The UK left the European Union on 31 January 2020. We're now in a 'transition period' until the end of December 2020. Currently, the UK is still following EU rules and is negotiating new trade deals with the EU and other countries that will apply from January 2021.
There were concerns that agreeing terms in this short time frame would be challenging. Now that countries have been busy dealing with the coronavirus pandemic it’s even more challenging but the UK government has rejected the idea of extending the transition period.
If agreement on a new relationship between the EU and UK is reached, future arrangements will depend on the terms of that agreement. If there is no agreement – and the period of transition is not extended – the UK will again face a potential ‘no deal’ scenario on 1st January 2021.
Currently in the UK we produce around half of the food we eat and 30% is imported from the EU. A further 11% comes from non-EU countries under trade deals negotiated by the EU.
However, the quantity we produce varies depending on the type of food: we produce 80% of the beef and cheese we eat, 93% of green peas and 97% of potatoes.
But there are some foods that we don’t or can’t produce:
At the moment none, unless there are fluctuations in currency.
Currently all imports from the EU are not subject to any tariffs; they are traded freely. This includes French cheeses, Italian meats, tomatoes from the Netherlands or beef from Ireland.
This will continue until at least the end of the year. If we can't negotiate new trade deals in time, all trade will default to World Trade Organisation (WTO) terms on 1st January 2021.
This means that imported and exported food will incur tariffs (a tax), and the same tariffs have to apply to all countries.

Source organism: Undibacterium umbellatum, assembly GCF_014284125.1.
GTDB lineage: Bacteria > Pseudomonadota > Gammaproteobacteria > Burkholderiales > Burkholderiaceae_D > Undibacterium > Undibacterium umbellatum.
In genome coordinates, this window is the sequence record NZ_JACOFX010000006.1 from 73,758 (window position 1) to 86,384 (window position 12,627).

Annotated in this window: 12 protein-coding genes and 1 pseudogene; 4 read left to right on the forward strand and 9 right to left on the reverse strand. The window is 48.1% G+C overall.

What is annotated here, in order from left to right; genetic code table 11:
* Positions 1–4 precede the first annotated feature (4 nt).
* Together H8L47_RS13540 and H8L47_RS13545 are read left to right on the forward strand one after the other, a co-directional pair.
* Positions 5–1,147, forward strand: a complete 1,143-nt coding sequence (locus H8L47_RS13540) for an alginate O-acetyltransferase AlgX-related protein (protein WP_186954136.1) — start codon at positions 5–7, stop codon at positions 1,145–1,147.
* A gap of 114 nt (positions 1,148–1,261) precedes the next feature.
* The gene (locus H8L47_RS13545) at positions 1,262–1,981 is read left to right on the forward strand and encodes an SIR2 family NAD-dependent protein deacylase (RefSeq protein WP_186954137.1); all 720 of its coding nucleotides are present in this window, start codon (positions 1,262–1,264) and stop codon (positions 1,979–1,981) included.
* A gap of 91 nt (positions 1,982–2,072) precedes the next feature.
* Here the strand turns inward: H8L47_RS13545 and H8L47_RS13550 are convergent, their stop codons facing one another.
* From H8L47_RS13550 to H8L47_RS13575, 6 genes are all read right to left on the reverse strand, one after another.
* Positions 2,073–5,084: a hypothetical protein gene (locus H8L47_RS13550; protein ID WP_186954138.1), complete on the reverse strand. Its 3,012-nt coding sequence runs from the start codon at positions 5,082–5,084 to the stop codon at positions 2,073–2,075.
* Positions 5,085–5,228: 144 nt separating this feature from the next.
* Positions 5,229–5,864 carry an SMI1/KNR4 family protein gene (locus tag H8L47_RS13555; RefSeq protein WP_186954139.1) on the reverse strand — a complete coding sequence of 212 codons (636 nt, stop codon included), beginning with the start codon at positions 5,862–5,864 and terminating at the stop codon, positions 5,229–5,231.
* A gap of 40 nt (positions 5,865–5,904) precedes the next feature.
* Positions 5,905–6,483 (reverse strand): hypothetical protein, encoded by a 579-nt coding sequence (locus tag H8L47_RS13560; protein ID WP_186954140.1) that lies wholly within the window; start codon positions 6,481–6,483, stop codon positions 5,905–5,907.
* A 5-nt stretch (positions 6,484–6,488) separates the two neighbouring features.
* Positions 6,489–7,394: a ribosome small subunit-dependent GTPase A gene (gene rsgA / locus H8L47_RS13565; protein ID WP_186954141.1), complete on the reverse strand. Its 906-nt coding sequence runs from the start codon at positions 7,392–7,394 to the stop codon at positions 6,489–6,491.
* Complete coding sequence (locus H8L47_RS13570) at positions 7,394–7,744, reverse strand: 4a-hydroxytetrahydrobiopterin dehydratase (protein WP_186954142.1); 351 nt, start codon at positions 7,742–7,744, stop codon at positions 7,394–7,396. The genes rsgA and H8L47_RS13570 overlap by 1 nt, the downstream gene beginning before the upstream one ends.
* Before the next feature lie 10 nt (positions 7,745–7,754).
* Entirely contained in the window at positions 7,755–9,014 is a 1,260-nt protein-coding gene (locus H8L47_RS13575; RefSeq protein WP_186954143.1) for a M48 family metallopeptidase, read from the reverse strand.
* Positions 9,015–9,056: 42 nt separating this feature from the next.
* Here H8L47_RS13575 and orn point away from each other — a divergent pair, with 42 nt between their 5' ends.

Food traded between the UK and other EU countries isn't subject to these tariffs while we are an EU member - or in the transition period - but after that, it could be and this could mean some price hikes for some imported food products from the EU.
If the UK applies lower tariffs to imports from other countries, it could mean the price of some foods could drop, but could also mean that the choice of UK products is affected if UK producers are undercut by cheaper imports.
At the moment, nothing will change for the transition period. However, after 1st January 2021 extra checks will be introduced at borders.
Which? research shows consumers do not want lower food standards, even if it means cheaper food.
Countries that have been identified as priorities for future trade deals, such as the US, Australia, New Zealand and Japan, have different standards to the UK - and in some cases, this means lower standards. The UK could be under pressure to accept food produced to lower standards in order to reach deals as many other products and services will also be part of the negotiations.
Lowering food standards could mean less protection for consumers including in terms of food safety, quality or animal welfare.
Lowering food standards on imported foods could also leave UK producers struggling to compete with food produced to lower standards and as such lower cost. This could result in UK producers going out of business, and experts have said once we lose breeds of animal or farming capabilities it will be very hard to restore them to current levels.
A no deal Brexit will only happen if we haven't reached an agreement with the EU by the end of December 2020 and the transition period isn't extended.
This would result in the UK leaving the EU without a withdrawal agreement. It means we will no longer be part of the single market and customs union, and food (and everything else) can’t be freely traded between the UK and EU.
It will also mean that some of the 40 trade deals that the UK currently has with other countries as an EU member will come to an end, unless we can negotiate carrying them over or negotiate new ones.